Her family’s life has been upended since 2012, with none of her relatives able to live a normal life. “Unfortunately, we are not able to be optimistic about the future,” she says.
As a result of the violence they have experienced, her children are more aggressive and isolate themselves from people. Hala Abu Saied also says that they wish for death, believing that they would die in any new round of Israeli escalation.
Struggle for hope
In northern Gaza, the situation for families is similar. Heba al-Kafarnah, a 25-year-old hairdresser from Beit Hanoun, lost eight of her family members, including her mother, two sisters, and two brothers, during an Israeli strike on their house in 2014.
“At that time, mainly after the war ended, I refused to continue my life and tried many times to commit suicide. I hated everything in my life,” the mother of three recalled.
“But I received dozens of psychological treatments carried out by a number of local institutions, including the Women's Affairs Center, to rehabilitate so I could face life again.”
She went on to get married and have children, believing her life could be stable. Yet, it was turned upside down again in 2021 when an Israeli military attack killed her husband during the 11-day war.
“I found myself the only caretaker of my children [...] I realised that I had to be strong to keep them afloat,” she said. “I underwent more psychotherapy sessions so that I could protect my children and take care of them.”
Six months later, she decided to open her own small hairdressing shop that helped to support her family, earning around $35 a day. In August, however, her business was damaged during Israel’s three-day attack against the Islamic Jihad movement.
Now, Heba is doing her best to reopen her shop and hopes to protect her children from both poverty and Israeli airstrikes.
“Because of Israel’s crimes, we [Gazans] struggle for hopes that would be normal abroad [...] I will not give in to the reality imposed on us even if I still suffer from psychological problems. My children need me financially and morally so I have to stay strong,” she said.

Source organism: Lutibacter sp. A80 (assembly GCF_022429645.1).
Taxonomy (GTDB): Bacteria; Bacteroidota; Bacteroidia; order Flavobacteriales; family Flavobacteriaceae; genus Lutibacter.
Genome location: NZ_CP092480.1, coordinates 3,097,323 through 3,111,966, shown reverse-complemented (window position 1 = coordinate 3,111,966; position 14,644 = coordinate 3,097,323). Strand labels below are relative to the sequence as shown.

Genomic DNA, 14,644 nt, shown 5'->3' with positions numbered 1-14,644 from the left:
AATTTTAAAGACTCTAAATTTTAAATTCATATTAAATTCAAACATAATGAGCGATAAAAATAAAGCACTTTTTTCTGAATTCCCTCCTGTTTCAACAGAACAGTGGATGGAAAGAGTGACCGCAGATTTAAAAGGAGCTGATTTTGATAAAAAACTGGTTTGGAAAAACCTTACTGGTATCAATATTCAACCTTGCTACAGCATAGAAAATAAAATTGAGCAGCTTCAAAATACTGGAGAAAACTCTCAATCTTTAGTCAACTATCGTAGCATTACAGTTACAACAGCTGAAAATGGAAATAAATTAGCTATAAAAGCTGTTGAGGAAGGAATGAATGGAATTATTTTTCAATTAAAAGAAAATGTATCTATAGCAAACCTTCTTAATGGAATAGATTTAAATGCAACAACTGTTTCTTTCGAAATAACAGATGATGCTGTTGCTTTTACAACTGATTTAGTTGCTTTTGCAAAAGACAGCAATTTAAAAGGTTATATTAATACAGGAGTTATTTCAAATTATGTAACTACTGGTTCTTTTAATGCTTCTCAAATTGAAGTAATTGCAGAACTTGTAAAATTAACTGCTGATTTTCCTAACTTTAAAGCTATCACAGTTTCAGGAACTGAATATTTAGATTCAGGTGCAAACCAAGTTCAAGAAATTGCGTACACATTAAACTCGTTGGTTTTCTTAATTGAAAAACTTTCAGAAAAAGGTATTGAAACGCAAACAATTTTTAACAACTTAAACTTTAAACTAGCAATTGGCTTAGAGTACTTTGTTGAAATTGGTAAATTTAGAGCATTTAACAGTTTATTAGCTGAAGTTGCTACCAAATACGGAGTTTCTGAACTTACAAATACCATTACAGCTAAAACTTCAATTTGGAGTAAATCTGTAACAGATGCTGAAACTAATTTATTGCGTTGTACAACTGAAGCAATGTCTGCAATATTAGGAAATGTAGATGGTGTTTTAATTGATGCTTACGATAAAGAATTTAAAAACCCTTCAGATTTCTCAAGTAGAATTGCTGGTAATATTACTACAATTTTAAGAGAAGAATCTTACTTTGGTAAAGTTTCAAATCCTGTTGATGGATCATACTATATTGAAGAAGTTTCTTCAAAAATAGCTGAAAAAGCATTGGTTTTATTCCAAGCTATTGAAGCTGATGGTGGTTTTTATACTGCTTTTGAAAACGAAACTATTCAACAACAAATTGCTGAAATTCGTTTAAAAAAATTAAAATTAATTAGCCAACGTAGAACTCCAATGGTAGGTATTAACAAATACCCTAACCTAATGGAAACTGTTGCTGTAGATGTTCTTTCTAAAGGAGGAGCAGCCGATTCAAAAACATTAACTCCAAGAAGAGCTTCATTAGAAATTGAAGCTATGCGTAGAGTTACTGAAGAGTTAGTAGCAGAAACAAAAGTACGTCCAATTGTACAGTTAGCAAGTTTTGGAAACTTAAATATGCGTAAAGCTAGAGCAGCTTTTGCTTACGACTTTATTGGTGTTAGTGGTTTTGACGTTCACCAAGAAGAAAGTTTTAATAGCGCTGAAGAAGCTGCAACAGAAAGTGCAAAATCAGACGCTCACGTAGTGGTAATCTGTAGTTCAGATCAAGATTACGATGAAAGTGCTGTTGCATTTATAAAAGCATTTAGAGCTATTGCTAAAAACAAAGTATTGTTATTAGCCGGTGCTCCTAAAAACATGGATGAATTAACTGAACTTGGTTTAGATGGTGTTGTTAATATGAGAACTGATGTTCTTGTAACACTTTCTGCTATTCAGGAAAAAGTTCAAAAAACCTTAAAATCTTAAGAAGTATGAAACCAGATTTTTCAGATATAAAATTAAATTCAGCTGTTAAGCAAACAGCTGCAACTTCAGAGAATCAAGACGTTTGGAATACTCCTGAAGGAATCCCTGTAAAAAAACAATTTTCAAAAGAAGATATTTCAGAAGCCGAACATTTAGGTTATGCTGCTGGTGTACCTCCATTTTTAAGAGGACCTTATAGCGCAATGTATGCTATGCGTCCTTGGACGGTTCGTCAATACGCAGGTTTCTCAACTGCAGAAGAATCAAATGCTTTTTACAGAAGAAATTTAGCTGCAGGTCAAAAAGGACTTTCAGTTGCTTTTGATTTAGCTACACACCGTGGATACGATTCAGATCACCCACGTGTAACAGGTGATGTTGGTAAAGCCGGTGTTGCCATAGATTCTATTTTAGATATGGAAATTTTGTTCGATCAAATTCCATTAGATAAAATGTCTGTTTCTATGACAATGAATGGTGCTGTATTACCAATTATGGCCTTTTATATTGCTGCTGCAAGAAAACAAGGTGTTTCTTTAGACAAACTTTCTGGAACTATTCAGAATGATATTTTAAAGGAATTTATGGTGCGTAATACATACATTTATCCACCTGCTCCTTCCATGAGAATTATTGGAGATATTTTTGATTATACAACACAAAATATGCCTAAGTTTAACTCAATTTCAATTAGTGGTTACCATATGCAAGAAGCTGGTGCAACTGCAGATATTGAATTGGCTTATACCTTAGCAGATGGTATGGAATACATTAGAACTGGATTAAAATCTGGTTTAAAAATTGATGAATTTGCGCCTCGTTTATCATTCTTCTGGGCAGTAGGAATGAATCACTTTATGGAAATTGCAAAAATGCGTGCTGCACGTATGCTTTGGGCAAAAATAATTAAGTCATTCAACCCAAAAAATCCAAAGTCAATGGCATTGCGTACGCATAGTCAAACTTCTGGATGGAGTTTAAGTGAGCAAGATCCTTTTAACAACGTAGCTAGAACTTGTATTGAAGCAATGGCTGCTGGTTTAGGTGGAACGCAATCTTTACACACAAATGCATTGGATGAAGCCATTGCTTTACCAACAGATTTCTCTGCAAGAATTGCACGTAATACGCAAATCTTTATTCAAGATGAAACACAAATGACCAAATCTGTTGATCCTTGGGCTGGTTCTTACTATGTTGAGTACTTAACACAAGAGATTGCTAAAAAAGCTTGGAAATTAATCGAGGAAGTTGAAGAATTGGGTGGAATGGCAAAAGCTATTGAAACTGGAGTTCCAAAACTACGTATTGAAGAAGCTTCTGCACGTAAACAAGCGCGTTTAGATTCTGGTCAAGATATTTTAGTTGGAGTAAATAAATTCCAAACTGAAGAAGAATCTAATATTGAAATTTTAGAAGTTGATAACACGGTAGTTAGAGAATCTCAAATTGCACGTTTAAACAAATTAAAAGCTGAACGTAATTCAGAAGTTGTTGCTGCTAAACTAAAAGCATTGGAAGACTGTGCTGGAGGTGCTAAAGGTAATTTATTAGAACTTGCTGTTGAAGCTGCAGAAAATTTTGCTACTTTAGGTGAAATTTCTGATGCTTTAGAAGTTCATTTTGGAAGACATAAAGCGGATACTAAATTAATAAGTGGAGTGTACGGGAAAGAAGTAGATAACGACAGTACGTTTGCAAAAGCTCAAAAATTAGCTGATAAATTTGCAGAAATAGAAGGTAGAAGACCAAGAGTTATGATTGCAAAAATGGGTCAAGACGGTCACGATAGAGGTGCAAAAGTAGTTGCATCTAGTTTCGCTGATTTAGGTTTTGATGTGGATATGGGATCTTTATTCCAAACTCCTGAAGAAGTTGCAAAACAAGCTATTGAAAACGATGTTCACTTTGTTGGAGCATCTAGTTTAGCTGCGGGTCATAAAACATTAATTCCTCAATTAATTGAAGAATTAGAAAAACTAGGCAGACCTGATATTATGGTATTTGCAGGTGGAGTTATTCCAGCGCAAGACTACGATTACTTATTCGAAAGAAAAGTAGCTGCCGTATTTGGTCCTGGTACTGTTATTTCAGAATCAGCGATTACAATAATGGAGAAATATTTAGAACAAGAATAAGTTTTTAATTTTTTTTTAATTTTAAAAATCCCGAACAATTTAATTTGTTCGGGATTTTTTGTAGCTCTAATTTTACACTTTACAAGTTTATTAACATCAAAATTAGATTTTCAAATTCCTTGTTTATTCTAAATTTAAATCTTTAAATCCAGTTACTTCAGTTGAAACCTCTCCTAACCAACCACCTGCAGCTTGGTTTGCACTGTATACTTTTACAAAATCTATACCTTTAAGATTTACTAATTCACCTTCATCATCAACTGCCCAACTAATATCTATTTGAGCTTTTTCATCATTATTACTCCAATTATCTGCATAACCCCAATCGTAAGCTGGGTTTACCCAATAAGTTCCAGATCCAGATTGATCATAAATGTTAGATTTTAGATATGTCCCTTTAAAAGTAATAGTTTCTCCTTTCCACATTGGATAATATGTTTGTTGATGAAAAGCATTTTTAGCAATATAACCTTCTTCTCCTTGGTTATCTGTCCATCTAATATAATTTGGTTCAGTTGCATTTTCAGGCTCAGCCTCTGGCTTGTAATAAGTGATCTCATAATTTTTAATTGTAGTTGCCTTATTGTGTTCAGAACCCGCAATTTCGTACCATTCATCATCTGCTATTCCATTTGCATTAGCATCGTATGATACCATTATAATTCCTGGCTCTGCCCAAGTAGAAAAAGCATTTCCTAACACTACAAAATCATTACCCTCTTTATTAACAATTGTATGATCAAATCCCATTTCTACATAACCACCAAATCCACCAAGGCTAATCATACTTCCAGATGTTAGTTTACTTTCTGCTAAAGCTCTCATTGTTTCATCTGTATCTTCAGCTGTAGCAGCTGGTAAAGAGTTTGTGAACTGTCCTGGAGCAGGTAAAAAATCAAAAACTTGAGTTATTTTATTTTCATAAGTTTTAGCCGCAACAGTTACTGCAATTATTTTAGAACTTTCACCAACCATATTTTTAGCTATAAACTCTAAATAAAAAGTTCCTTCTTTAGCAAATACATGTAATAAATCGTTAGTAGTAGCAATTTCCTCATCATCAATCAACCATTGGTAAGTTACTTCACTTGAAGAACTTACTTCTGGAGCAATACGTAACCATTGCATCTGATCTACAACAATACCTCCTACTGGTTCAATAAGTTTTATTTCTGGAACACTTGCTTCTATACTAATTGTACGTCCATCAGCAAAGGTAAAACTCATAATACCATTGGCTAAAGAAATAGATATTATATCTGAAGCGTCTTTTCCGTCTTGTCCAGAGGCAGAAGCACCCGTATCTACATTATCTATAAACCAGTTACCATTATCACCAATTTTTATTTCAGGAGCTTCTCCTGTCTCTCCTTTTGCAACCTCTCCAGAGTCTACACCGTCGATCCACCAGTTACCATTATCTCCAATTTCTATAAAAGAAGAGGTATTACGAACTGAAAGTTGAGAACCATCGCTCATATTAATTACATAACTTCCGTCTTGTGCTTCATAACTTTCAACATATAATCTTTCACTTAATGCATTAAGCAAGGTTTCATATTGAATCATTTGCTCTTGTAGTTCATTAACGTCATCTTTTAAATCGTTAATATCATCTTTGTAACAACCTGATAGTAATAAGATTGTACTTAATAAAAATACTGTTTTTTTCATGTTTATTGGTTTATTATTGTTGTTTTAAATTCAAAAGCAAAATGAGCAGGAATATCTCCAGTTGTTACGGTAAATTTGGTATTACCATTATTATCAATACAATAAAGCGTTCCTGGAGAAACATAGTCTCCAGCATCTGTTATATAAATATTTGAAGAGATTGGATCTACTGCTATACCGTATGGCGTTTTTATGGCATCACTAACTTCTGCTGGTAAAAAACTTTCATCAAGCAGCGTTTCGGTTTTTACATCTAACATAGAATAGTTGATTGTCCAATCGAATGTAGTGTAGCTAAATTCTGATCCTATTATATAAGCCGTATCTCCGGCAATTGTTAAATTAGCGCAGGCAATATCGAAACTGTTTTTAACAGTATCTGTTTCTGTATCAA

"Gaza does not have sufficient specialised centres to treat people suffering from mental health conditions"
Mental health crisis
"For more than 15 years, between 50 to 60 percent of the residents of Gaza were subjected to Israeli violence and they suffer deteriorating living and economic conditions, which impacted their mental health,” Jamil Suleiman Ali, the director general of mental health in the health ministry, told The New Arab.
"There are common symptoms that appear in patients, such as psychological pressure and depression, nervousness, social violence, introversion, and other problems," Ali explained.
What makes matters worsen, the official noted, is that Gaza does not have sufficient specialised centres to treat people suffering from mental health conditions.
"The injury is not limited to the body, but there are psychological injuries that have a negative impact that could be worse than the physical wound," he stressed.
For his part, Sami Owaida, an official at the Gaza Mental Health Program, attributed the psychological challenges faced by the residents of the Gaza Strip to the Israeli occupation and blockade, which has lasted for over 15 years.
“Israeli wars and blockade lead to a psychological shock, on top of dealing with electricity and water cuts, high rates of poverty, and unemployment,” he said.
“All factors that lead to the deterioration of the already worsening health and psychological situation of the residents of Gaza.”
Sally Ibrahim is a Palestinian reporter with The New Arab based in the Gaza Strip